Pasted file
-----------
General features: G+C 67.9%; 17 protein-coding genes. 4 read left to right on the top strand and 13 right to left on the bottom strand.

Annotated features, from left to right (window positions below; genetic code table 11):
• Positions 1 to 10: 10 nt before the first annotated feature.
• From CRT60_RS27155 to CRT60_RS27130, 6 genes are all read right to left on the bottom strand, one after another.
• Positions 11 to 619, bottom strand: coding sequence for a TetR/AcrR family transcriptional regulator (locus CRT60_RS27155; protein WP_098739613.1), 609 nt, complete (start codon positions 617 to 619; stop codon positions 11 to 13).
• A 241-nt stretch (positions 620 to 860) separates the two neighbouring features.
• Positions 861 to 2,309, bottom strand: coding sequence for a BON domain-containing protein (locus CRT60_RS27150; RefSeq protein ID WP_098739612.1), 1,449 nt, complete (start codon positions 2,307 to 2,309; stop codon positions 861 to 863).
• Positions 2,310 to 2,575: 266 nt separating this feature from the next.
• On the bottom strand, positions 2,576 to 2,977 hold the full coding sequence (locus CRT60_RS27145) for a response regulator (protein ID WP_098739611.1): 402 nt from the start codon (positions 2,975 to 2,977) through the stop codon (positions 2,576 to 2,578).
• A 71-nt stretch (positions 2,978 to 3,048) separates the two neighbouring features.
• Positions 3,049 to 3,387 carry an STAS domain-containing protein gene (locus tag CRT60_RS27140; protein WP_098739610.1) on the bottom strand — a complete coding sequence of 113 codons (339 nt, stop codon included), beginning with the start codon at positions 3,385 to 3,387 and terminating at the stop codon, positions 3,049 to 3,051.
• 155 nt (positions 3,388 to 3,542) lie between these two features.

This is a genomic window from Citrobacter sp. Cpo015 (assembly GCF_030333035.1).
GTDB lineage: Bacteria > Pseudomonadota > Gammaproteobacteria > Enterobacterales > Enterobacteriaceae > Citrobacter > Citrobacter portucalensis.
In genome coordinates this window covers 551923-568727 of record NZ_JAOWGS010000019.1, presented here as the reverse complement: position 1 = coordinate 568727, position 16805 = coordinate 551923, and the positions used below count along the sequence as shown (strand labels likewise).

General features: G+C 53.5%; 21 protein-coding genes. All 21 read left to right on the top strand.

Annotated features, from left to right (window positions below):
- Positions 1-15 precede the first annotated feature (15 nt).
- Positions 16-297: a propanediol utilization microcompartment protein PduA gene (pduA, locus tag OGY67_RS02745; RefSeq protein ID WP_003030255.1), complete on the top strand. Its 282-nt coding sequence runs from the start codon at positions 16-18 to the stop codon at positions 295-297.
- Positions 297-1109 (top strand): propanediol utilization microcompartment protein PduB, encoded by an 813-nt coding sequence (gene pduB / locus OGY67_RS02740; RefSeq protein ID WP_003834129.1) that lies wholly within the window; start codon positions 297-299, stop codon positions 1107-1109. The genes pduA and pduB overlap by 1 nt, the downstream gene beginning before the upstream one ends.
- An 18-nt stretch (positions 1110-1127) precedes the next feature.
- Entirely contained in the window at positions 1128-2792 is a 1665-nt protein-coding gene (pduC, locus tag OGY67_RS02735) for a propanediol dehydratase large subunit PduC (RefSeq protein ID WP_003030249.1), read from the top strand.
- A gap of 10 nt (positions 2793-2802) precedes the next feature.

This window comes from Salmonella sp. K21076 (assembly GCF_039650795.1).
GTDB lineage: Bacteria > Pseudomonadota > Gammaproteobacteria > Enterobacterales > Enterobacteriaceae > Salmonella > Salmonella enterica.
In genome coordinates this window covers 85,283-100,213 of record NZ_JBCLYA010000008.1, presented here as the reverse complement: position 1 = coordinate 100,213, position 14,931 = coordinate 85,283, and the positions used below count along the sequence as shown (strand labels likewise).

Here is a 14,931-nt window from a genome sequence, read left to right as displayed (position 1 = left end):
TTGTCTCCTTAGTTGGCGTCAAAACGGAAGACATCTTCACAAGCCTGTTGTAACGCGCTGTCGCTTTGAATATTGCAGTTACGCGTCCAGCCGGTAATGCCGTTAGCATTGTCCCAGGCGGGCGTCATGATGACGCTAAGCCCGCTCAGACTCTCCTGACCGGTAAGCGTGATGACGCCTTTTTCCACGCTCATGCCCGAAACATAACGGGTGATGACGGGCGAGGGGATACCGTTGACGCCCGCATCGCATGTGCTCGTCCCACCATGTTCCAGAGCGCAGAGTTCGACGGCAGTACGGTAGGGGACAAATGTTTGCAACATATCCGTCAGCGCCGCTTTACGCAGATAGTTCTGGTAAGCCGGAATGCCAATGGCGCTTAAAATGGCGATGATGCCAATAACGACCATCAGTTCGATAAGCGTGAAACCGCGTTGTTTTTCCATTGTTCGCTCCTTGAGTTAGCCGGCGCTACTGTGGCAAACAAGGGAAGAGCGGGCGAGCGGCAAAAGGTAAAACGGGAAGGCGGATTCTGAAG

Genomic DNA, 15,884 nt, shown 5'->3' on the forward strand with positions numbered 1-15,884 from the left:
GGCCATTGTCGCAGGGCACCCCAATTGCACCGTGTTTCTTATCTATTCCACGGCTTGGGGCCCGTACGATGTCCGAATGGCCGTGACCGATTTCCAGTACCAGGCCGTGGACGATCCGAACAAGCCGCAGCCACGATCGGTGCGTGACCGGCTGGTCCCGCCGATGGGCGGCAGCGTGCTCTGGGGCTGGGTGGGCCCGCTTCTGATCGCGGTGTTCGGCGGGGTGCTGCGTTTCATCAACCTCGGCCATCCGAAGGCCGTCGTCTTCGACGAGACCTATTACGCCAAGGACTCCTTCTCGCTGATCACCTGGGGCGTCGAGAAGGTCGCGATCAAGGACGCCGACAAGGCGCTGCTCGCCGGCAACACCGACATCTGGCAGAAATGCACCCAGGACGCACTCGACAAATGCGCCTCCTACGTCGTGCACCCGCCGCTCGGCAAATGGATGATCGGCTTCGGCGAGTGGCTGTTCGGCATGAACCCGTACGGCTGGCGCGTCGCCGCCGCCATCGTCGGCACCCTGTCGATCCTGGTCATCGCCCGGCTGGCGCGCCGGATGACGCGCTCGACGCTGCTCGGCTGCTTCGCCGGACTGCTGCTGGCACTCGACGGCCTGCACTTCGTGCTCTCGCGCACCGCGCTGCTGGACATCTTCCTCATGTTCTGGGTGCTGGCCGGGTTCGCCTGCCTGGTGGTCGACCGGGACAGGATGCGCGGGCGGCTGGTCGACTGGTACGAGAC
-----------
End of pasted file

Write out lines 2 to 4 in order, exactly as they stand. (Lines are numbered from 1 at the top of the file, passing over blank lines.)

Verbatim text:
Annotated features, from left to right (window positions below; genetic code table 11):
• Positions 1 to 10: 10 nt before the first annotated feature.
• From CRT60_RS27155 to CRT60_RS27130, 6 genes are all read right to left on the bottom strand, one after another.